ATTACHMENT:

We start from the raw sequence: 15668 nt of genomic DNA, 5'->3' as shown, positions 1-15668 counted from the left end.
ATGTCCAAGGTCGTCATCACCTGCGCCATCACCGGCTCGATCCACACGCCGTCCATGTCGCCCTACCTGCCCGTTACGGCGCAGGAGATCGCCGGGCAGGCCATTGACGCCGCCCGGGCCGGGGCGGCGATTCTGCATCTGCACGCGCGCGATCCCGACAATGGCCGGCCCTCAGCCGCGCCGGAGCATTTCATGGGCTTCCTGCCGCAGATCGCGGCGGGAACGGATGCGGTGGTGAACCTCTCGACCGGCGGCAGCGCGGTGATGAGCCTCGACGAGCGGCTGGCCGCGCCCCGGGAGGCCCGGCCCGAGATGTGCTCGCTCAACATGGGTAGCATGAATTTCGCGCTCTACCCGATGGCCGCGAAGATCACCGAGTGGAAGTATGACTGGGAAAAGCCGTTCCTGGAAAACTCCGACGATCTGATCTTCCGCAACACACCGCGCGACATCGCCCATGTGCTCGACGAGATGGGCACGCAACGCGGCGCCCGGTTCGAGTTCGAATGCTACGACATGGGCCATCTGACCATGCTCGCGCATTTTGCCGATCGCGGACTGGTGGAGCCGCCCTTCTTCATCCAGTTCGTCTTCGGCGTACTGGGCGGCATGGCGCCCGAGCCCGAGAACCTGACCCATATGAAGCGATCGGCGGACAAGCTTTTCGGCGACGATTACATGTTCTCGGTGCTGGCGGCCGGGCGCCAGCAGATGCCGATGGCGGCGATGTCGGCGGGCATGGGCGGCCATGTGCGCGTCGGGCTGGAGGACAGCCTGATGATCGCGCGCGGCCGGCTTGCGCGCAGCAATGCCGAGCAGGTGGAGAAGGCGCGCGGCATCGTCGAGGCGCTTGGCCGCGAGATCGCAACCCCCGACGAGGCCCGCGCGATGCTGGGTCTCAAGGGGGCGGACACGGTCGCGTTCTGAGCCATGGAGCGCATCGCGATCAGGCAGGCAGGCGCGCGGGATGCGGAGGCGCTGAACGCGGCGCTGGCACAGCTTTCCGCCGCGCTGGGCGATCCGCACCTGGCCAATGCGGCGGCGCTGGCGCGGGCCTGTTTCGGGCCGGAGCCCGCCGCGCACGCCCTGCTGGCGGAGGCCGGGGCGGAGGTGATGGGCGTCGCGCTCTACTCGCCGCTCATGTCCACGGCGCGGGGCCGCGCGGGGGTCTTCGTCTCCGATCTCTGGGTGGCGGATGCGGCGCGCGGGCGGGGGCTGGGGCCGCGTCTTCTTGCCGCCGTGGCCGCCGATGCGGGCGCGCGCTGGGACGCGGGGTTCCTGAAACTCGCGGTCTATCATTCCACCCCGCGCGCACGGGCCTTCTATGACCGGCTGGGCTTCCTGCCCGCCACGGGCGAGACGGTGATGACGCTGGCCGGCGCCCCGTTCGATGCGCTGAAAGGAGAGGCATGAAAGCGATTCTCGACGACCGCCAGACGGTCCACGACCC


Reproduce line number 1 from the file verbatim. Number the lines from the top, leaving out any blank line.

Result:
We start from the raw sequence: 15668 nt of genomic DNA, 5'->3' as shown, positions 1-15668 counted from the left end.